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I've heard somebody makes a 2 piece cover. Anyone know who? I just put my motor in the chassis, and realized I must have missed a valve (one little "tick tick tick"). Damnit, tried to get the cover off and there is NO way it will come off.


I really don't want to drop the motor again.
 

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i may not be the best person to answer this, but i will give it a shot. my 91 1100 has a crankcase breather cover on top of the valve cover. when i remove this, i can take off my valve cover on the bike. but as i said, mine is a 91 1100, yours is a 88 750- big difference! i have never heard of a two piece valve cover.
 

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Ya thats the same thing i did was remove the breather cover and out came the valve cover.... Also helps if the coils are out or just out of the way .....
 

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If I remember correctly, Dechellis(sp) machining used to make a setup for that application. For exactly the same reason 7/11 valve adjustments. They used a neoprene type gasket that did not leak.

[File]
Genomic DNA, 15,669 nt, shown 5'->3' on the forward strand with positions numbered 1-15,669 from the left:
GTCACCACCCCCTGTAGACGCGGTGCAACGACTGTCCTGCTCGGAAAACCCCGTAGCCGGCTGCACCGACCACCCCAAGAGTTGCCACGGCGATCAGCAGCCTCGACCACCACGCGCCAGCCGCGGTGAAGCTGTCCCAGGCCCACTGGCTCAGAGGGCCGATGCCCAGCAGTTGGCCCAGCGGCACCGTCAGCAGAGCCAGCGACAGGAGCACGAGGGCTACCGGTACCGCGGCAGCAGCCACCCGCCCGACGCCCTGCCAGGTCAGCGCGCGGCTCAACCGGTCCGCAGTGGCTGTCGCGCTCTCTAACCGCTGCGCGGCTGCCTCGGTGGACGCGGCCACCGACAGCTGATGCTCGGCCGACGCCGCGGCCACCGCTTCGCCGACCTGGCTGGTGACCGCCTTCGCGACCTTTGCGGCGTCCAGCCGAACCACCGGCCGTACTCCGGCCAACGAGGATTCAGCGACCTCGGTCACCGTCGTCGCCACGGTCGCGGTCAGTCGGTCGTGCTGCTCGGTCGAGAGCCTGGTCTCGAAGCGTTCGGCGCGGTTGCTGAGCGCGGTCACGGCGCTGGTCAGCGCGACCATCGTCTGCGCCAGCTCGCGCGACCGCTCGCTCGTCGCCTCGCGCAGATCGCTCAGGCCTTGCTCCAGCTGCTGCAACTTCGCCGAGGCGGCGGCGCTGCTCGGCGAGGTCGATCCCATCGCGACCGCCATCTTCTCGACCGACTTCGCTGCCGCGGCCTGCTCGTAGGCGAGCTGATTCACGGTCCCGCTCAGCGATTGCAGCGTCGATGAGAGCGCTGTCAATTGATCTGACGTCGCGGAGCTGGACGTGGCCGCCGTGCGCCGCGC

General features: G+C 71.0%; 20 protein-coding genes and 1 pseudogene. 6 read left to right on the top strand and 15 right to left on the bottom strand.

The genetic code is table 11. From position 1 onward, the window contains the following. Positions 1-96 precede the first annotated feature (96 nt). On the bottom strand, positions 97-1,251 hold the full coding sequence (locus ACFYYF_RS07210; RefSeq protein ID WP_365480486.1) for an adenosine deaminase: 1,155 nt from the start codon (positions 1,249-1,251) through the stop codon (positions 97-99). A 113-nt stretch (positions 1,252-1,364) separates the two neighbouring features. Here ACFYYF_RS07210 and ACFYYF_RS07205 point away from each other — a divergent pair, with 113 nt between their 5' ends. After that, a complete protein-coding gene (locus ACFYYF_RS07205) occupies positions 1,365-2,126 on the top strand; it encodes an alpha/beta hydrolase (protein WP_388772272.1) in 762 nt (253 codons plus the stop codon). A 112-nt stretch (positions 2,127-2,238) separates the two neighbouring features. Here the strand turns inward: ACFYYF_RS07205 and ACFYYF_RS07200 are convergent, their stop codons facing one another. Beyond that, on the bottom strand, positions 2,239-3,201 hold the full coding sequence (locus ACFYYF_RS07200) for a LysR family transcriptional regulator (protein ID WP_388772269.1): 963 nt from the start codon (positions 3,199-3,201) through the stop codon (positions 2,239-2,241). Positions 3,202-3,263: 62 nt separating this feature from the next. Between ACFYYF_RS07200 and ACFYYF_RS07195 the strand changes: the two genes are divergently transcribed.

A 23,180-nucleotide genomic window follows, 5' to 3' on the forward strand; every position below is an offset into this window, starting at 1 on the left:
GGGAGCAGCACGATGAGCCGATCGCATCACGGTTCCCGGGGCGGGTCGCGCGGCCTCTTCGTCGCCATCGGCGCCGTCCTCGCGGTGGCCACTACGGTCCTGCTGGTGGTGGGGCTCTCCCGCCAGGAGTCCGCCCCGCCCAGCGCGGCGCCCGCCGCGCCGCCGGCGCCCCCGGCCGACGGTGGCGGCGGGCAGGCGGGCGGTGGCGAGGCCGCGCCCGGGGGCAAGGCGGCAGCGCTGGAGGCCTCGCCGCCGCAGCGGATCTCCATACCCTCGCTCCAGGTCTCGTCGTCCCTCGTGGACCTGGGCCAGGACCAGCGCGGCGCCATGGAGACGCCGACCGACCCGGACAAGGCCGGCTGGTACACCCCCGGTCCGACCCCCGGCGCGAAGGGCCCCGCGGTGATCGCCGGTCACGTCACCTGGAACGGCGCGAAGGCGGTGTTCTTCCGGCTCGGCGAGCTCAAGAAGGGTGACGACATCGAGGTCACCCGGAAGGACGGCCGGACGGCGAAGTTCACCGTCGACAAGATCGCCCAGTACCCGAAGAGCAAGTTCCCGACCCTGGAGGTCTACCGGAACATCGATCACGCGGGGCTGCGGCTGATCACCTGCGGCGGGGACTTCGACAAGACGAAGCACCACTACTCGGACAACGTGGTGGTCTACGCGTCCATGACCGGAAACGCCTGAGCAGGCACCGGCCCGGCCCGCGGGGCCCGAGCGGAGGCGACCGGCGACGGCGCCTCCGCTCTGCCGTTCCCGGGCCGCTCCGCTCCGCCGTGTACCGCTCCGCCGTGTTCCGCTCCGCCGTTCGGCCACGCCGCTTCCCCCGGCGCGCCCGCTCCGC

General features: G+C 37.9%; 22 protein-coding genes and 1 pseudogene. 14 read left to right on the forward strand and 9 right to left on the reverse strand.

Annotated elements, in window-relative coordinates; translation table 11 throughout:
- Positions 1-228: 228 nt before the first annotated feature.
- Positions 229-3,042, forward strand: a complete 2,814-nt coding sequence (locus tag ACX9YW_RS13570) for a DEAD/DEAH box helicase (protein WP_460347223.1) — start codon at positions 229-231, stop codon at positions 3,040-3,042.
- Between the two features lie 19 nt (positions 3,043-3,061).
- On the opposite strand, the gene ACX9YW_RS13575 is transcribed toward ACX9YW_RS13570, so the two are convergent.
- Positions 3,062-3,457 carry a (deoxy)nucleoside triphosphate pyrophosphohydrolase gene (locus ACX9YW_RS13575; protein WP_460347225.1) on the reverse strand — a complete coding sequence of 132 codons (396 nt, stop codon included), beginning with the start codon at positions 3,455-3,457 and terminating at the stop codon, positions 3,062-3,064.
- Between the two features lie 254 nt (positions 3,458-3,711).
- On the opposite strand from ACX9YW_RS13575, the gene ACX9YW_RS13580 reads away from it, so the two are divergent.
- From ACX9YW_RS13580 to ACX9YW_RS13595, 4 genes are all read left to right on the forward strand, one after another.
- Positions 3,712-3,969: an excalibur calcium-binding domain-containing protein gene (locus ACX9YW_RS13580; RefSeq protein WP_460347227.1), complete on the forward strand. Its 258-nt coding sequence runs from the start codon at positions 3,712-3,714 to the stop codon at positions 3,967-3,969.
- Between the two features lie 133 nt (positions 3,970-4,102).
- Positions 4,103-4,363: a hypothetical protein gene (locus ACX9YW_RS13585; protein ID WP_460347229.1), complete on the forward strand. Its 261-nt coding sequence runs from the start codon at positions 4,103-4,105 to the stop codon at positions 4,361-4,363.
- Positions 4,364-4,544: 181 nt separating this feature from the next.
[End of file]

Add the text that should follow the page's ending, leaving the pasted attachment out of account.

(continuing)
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Yeah 7_11, you're right on..In fact I think that he made some really nice stuff for 7/11 conversions (cable clutch conversion, etc)...Don't know if he is still doing so...
 

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I had wondered about doing this. I'm glad to hear it's possible. My 86 750 is becoming a 7/11 tomorrow so I'll have to wait till the next valve adjustment(engine out of frame) before I can do this. In the meantime I'll see if I can get an engineering shop to cut my 750 lid in two. Any other hints would be appreciated.
Thanks
 

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The '85/87 750 frames were quite a bit taller and I believe might just leave enough room to remove the valve cover with the engine in the frame.

However, on the later model oil pumper 750 frames [88-92], you can remove the front engine mounts and slightly lower the front of the engine to get the valve cover off. I don't think it's that big a deal if you have to lower the engine every other year or so, heck once you've done it enough, you can do an engine swap in about 50 minutes anyway!

FWIW, the December 1988 issue of Cycle World had the famous first 7/11 project that featured many of Tony DeChellis' handy pieces. From what I've been able to track down, he is long out of the loop.
 

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We were able to adjust the valves by pulling the motor bolts. The motor was in the frame but loose. Its a little (Okay a lot) Tight but it is doable.
 
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